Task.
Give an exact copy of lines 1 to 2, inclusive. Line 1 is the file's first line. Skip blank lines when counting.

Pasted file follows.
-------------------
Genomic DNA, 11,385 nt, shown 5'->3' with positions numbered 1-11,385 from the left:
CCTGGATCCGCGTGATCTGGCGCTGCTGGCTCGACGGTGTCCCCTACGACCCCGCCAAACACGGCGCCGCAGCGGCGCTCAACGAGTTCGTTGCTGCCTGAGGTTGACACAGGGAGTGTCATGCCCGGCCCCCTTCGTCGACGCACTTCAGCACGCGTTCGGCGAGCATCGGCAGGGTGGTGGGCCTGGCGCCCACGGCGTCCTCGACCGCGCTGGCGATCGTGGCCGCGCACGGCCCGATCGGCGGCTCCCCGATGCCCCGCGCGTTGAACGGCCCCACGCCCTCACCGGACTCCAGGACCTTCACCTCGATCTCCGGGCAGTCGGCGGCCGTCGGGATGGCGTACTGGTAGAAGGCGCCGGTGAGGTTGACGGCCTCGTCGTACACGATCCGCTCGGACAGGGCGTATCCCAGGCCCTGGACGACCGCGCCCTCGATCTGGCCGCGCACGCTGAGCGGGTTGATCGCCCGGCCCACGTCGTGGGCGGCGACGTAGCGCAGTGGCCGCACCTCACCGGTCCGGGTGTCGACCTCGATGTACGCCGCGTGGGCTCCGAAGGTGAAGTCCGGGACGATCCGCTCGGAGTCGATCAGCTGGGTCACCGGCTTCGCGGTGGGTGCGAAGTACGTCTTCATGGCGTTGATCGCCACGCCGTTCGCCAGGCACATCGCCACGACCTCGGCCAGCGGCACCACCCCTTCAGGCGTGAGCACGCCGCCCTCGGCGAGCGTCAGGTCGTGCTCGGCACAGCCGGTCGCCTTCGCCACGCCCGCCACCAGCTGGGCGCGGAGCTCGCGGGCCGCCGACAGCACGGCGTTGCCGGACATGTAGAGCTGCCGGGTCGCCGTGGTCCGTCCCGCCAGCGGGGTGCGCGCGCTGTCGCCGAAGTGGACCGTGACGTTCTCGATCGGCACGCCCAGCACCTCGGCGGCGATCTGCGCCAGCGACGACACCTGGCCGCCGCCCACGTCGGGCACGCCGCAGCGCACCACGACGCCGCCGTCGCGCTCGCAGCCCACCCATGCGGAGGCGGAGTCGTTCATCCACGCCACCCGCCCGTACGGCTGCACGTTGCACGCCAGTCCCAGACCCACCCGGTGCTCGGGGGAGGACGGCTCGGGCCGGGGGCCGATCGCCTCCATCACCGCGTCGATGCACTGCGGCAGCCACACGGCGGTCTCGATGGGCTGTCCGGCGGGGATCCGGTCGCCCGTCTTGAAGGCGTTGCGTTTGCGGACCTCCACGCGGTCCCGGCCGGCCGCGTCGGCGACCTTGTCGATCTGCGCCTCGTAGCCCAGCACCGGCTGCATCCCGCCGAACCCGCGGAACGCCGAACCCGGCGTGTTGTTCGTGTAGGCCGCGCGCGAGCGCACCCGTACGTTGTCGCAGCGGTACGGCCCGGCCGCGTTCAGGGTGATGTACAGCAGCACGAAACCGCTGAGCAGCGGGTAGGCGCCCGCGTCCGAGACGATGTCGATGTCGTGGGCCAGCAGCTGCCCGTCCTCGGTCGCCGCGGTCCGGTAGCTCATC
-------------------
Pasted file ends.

Genomic DNA, 11,385 nt, shown 5'->3' with positions numbered 1-11,385 from the left:
CCTGGATCCGCGTGATCTGGCGCTGCTGGCTCGACGGTGTCCCCTACGACCCCGCCAAACACGGCGCCGCAGCGGCGCTCAACGAGTTCGTTGCTGCCTGAGGTTGACACAGGGAGTGTCATGCCCGGCCCCCTTCGTCGACGCACTTCAGCACGCGTTCGGCGAGCATCGGCAGGGTGGTGGGCCTGGCGCCCACGGCGTCCTCGACCGCGCTGGCGATCGTGGCCGCGCACGGCCCGATCGGCGGCTCCCCGATGCCCCGCGCGTTGAACGGCCCCACGCCCTCACCGGACTCCAGGACCTTCACCTCGATCTCCGGGCAGTCGGCGGCCGTCGGGATGGCGTACTGGTAGAAGGCGCCGGTGAGGTTGACGGCCTCGTCGTACACGATCCGCTCGGACAGGGCGTATCCCAGGCCCTGGACGACCGCGCCCTCGATCTGGCCGCGCACGCTGAGCGGGTTGATCGCCCGGCCCACGTCGTGGGCGGCGACGTAGCGCAGTGGCCGCACCTCACCGGTCCGGGTGTCGACCTCGATGTACGCCGCGTGGGCTCCGAAGGTGAAGTCCGGGACGATCCGCTCGGAGTCGATCAGCTGGGTCACCGGCTTCGCGGTGGGTGCGAAGTACGTCTTCATGGCGTTGATCGCCACGCCGTTCGCCAGGCACATCGCCACGACCTCGGCCAGCGGCACCACCCCTTCAGGCGTGAGCACGCCGCCCTCGGCGAGCGTCAGGTCGTGCTCGGCACAGCCGGTCGCCTTCGCCACGCCCGCCACCAGCTGGGCGCGGAGCTCGCGGGCCGCCGACAGCACGGCGTTGCCGGACATGTAGAGCTGCCGGGTCGCCGTGGTCCGTCCCGCCAGCGGGGTGCGCGCGCTGTCGCCGAAGTGGACCGTGACGTTCTCGATCGGCACGCCCAGCACCTCGGCGGCGATCTGCGCCAGCGACGACACCTGGCCGCCGCCCACGTCGGGCACGCCGCAGCGCACCACGACGCCGCCGTCGCGCTCGCAGCCCACCCATGCGGAGGCGGAGTCGTTCATCCACGCCACCCGCCCGTACGGCTGCACGTTGCACGCCAGTCCCAGACCCACCCGGTGCTCGGGGGAGGACGGCTCGGGCCGGGGGCCGATCGCCTCCATCACCGCGTCGATGCACTGCGGCAGCCACACGGCGGTCTCGATGGGCTGTCCGGCGGGGATCCGGTCGCCCGTCTTGAAGGCGTTGCGTTTGCGGACCTCCACGCGGTCCCGGCCGGCCGCGTCGGCGACCTTGTCGATCTGCGCCTCGTAGCCCAGCACCGGCTGCATCCCGCCGAACCCGCGGAACGCCGAACCCGGCGTGTTGTTCGTGTAGGCCGCGCGCGAGCGCACCCGTACGTTGTCGCAGCGGTACGGCCCGGCCGCGTTCAGGGTGATGTACAGCAGCACGAAACCGCTGAGCAGCGGGTAGGCGCCCGCGTCCGAGACGATGTCGATGTCGTGGGCCAGCAGCTGCCCGTCCTCGGTCGCCGCGGTCCGGTAGCTCATC